Seattle’s new light rail could threaten Chinatown, community reacts – AsAmNews
By Rachel Tao, AsAmNews intern
Residents fear Seattle’s Chinatown International District may face encroachment due to a new light rail route planned to run through the neighborhood.
Sound Transit, in charge of building Seattle’s regional transit service, is preparing for an extension of the West Seattle-Ballard light rail that will run a second set of tracks through the neighborhood, reports South Seattle Emerald. Depending on the path taken, opponents say this expansion could evict businesses, demolish historic buildings and further uproot the community, so many people in the majority-minority area have pushed back.
The Sound Transit Board stressed that the plans are not yet finalized.
“For CID, several alternatives are being considered,” a Sound Transit representative told AsAmNews. “The Sound Transit Board has not identified a preferred alternative for this segment.”
The representative also sent AsAmNews the following table comparing alternative routes.
The transit agency said it would consider feedback from community members. The new light rail line and associated station are at least a decade away; Sound Transit has set the target date for 2035.
When asked for comment, the City of Seattle Transit Advisory Council appeared to stand with community members.
“TAB agrees with the community, business owners, visitors, transit riders and residents that any decisions made must not repeat the inequities and displacements this community has experienced,” their statement read. AsAmNews. “It is essential for Sound Transit to center the voices of the CID community while choosing the best alternative.”
The debate centers on whether to create the second station in the International District below 4th or 5th Avenue and whether the route should be shallow or deep. For some community advocates, the choice is clear.
“Go down 4th,” Brien Chow told South Seattle Emerald. Chow is chairman of the outreach committee of the Chong Wa Benevolent Association, a long-standing grassroots organization in the community. “It’s really a small sacrifice compared to the removal of our neighborhood.”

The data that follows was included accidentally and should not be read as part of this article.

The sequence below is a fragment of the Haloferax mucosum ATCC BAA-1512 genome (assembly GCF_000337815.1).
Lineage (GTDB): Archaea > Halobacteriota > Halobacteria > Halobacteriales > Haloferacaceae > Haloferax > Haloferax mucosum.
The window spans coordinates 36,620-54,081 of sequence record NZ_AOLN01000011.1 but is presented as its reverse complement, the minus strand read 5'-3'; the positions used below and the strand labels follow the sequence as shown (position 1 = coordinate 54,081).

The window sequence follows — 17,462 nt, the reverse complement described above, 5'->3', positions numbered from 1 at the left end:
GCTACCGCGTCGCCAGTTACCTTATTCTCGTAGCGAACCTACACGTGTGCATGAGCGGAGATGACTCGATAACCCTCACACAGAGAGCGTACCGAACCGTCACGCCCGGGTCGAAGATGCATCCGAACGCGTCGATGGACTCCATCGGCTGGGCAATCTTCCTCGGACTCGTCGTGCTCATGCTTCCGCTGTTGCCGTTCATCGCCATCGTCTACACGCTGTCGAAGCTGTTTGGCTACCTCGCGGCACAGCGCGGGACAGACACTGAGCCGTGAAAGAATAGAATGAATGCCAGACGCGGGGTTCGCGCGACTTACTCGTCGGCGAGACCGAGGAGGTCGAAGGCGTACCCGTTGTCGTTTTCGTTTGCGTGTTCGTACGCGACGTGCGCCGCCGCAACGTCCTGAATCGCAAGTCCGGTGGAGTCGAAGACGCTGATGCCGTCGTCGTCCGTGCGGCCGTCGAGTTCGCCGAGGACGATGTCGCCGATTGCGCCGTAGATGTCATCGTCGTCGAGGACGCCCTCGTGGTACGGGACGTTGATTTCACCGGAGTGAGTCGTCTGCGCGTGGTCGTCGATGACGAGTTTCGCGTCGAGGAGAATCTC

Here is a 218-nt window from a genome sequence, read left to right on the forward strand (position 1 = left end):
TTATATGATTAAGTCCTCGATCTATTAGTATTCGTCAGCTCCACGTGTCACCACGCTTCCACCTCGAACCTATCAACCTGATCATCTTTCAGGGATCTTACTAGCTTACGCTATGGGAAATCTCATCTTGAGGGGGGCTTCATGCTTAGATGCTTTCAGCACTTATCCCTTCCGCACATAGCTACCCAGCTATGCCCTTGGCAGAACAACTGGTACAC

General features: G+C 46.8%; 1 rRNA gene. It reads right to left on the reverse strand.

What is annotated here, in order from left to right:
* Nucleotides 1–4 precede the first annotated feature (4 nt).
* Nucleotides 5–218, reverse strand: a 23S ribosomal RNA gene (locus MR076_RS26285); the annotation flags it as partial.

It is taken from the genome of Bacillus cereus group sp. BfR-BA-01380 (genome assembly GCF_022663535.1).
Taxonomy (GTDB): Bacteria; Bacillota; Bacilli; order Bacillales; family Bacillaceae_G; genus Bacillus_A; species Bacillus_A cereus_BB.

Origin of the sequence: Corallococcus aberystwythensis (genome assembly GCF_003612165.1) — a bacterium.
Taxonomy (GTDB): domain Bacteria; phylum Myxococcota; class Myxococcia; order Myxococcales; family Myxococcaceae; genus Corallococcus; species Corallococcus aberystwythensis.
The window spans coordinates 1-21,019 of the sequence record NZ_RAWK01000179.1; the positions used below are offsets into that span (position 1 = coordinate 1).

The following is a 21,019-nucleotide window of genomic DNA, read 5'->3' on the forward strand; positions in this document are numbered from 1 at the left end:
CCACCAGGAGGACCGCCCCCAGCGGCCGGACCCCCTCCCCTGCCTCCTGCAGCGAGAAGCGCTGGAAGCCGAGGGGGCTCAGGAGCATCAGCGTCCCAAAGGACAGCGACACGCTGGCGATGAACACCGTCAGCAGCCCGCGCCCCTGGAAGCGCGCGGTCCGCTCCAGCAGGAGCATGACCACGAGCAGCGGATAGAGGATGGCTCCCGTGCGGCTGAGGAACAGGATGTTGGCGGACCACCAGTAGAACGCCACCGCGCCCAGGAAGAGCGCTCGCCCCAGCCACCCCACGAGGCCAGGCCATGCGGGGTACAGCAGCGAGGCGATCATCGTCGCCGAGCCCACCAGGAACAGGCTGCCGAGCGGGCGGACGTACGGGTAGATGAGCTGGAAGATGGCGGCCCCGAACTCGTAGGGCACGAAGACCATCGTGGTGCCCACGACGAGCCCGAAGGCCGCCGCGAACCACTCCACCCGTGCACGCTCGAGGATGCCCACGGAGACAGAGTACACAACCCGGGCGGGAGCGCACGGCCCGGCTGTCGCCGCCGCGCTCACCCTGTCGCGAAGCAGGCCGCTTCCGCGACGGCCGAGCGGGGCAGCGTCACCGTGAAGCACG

According to Sound Transit’s Draft Environmental Impact Statement, a 5th Avenue station would have an entrance next to the historic Chinatown Gate and displace more businesses. Sound Transit is expected to destroy businesses along a stretch of 5th Avenue and is expected to acquire most of the land along a stretch of 6th Avenue, including a parking lot and a building with several restaurants.
“We can’t afford to lose the remaining buildings and land surrounding the few blocks there,” said Jesse Tam, director of the Greater Seattle Chamber of Commerce at South Seattle Emerald. “We have a vibrant economic community that serves hundreds of thousands of neighborhood consumers and residents; our space is tight with very limited space to grow or expand.
4th Avenue costs about half a billion dollars more than the 5th Avenue options, but it is nevertheless the preferred route of many in the neighborhood because Sound Transit plans show that this choice would not permanently displace any company in the central part of the international district; construction activity would be at the boundaries of the district. However, this would require rebuilding a road that supports 30,000 vehicles per day.
“There will still be impacts, but it will be bearable because the big impacts will be farther from the neighborhood,” Betty Lau told South Seattle Emerald. Lau is a 71-year-old teacher who is also another leader of the Chong Wa Benevolent Association.
“We have nowhere to go in Seattle,” she added. “We have always taken the least desirable land, and as soon as it becomes valuable, we are evicted.” The neighborhood has a long history of racism and redlining that has repeatedly displaced the community since its founding in the mid-19th century. Gentrification is at the forefront of concerns for residents, who are not only of Chinese descent, but also of Japanese, Filipino and Vietnamese descent, among others.
In the past, the area has suffered several encroaching public works projects, reports the Seattle Times. These projects include railroad overpasses, Interstate 5, the Old Kingdom, and a new streetcar line. As a result, community trust in the government of Seattle and Sound Transit has eroded.
“What the Sound Transit plan will do is it will only accelerate the nature of the threat to the continuation of the international district of Chinatown,” said Native American museum administrator Larry Yok. influential Asian, to the Seattle Times.
At a public forum in March reported by The Seattle Times, sentiment leaned toward a Fifth Avenue option, likely due to concerns about Fourth Avenue traffic and cost. On the other hand, in individual comments in Chinese, about three-quarters of respondents preferred the fourth.
“It’s the last position for us, to keep our traditions, to have a culture, a place to get together as a family,” Lau told the Seattle Times.
Whatever decision is made is sure to affect the community for decades to come.
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